Section 690.520  Measles (Reportable by telephone as soon as possible, within 24 hours)


a)         Control of Case


1)         Standard precautions and airborne infection isolation precautions shall be followed for patients in health care facilities from diagnosis until four days after appearance of the rash.


2)         Children with measles shall be kept out of school or child care facilities for at least four  days after appearance of the rash.


b)         Control of Contacts


1)         All susceptible contacts (persons six months of age or older who have not yet received a total of two doses of measles-containing vaccine) should begin vaccination with live virus measles vaccine.  Vaccine should be administered within 72 hours after exposure for maximal protection.  When vaccine is given prior to the first birthday, a second dose shall be given on or after the first birthday, and a third dose at least 28 days later but prior to school entry (four to six years of age).


2)         Susceptible household contacts with high risk of complications or with measles vaccine contraindications should be given immune globulin (IG) within six days after exposure.  IG is not indicated for contacts who have received one dose of vaccine at 12 months of age or older unless they are immune-compromised. Live measles vaccine shall be given five to six months later to those IG recipients, provided that the vaccine is not contraindicated.


3)         Susceptible contacts who have not received vaccination or immune globulin, where medically indicated, shall be excluded from school, workplace, child care facility, or other facilities until 21 days after the onset of the last reported measles case.


4)         Susceptible health care personnel with direct patient contact shall be required to provide proof of immunity to measles as described by the Advisory Committee on Immunization Practices (see Section 690.20(a)(7)).


5)         Susceptible health care workers exposed to measles shall receive a dose of measles-mumps-rubella (MMR) vaccine and should be removed from all patient contact and excluded from the facility from the fifth to the 21st day after the exposure. Susceptible health care workers may return to work on the 22nd day after exposure.  However, susceptible health care workers who are not vaccinated after exposure shall be removed from all patient contact and excluded from the facility from the fifth day after their first exposure to the 21st day after the last exposure, even if they receive post-exposure immunoglobulin. Personnel who become ill with prodromal symptoms or rash shall be removed from all patient contact and excluded immediately from the facility until four days after the onset of the rash.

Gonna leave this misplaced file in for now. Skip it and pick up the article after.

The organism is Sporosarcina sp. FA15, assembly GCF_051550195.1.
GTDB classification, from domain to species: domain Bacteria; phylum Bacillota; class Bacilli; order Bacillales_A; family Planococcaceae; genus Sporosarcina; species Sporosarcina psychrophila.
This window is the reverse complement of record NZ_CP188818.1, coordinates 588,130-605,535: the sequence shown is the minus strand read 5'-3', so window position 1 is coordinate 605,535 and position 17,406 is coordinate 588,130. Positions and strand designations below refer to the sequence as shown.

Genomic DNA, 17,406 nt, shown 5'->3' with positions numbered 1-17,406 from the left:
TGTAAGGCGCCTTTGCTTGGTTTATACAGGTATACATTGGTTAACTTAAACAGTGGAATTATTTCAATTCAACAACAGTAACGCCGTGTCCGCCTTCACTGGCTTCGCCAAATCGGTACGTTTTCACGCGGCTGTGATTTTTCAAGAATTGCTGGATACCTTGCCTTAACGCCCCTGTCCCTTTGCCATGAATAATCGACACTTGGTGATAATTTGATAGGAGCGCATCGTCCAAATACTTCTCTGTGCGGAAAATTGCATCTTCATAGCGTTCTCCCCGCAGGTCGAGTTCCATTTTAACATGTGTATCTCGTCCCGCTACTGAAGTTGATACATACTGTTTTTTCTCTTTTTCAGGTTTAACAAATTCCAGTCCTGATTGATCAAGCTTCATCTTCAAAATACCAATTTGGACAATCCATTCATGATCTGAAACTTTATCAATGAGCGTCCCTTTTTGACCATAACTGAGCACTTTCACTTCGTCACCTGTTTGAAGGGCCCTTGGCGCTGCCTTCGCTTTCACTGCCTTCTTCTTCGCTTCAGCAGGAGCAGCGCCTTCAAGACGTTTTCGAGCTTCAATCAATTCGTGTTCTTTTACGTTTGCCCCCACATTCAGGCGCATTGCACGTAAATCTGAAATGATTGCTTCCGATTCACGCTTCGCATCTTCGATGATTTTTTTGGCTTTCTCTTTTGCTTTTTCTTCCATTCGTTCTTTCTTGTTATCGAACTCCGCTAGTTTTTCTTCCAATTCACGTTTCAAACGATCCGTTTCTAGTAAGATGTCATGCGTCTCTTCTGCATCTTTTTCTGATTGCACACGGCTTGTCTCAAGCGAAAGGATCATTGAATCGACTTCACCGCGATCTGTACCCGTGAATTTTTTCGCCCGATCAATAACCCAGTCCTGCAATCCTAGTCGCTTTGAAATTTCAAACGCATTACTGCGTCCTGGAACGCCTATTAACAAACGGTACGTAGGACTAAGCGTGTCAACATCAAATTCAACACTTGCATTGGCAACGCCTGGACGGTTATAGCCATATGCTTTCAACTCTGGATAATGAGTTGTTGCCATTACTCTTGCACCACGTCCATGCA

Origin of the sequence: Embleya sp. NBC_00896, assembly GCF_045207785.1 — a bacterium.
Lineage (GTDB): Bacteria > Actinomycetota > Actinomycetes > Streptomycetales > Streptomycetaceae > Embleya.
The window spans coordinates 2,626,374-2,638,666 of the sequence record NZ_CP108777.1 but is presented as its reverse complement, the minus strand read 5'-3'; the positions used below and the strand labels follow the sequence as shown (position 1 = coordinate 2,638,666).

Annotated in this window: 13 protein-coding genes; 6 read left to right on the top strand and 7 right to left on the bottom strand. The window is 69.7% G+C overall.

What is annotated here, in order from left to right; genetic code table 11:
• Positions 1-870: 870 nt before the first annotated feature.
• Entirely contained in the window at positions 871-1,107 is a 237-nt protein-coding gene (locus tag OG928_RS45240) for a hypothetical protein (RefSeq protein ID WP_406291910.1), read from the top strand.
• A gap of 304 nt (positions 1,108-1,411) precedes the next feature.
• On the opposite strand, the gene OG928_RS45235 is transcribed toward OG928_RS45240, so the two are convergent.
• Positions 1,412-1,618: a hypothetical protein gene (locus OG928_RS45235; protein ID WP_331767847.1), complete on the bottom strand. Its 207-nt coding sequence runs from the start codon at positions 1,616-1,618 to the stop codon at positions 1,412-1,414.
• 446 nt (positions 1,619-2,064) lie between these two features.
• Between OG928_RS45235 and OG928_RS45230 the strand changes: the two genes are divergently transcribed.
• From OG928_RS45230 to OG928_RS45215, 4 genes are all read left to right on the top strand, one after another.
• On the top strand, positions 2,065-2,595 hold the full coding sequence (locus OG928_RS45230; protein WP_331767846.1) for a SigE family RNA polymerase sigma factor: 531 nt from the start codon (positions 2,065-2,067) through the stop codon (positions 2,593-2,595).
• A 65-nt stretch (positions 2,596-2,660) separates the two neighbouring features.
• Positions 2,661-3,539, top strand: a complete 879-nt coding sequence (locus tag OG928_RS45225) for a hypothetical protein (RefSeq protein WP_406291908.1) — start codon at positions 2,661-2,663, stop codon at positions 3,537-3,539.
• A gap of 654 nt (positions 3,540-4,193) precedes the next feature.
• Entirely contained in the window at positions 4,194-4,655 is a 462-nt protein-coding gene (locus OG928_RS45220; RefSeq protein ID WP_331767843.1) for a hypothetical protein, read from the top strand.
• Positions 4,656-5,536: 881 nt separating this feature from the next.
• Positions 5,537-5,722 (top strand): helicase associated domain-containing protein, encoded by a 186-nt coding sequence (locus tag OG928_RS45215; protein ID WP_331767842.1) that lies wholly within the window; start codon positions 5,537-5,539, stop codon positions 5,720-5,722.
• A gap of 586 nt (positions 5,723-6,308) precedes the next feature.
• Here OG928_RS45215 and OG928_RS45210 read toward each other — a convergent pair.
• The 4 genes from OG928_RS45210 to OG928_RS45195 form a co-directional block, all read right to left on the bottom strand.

c)         Measles Outbreak Control


1)         Personnel in each attendance center responsible for investigating absenteeism shall immediately report suspect cases of measles to the school principal or the school nurse.


2)         On the same day that a report of a suspect case of measles is received, school personnel shall conduct an inquiry into absenteeism to determine the existence of any other cases of the illness in the suspect case's class and school.


3)         The school officials shall make a telephone report within 24 hours to the local health authority, either a full-time official health department as recognized by the Department, or a regional office of the Department, specifying the name, age, and sex of any case.  The name of the case's private physician, if any, shall also be reported.  The Department or local health department shall be contacted by school personnel and involved in the investigation of the outbreak so that all necessary vaccination services are assured.


4)         A notice shall be sent home with each student who has not presented proof of immunity, explaining that the student is to be excluded, effective the following morning, until the school receives acceptable proof of immunity or until 21 days after the onset of the last reported measles case.  Acceptable proof shall consist of:


A)        a written record from the student's physician or a health professional that indicates dates of vaccination and type of vaccine administered; or


B)        a statement from a physician indicating the date when the student had measles; or


C)        a laboratory report indicating that the student has a protective measles antibody titer as measured by a test with demonstrable reliability.


d)         Laboratory Reporting

Laboratories shall report to the local health authority patients who have a positive result on any laboratory test indicative of and specific for detecting measles virus infection, including positive results from IgM (measles specific) serologies, measles virus isolates, or a significant rise in antibody results from IgG (measles specific) between paired sera.


(Source:  Amended at 38 Ill. Reg. 5533, effective February 11, 2014)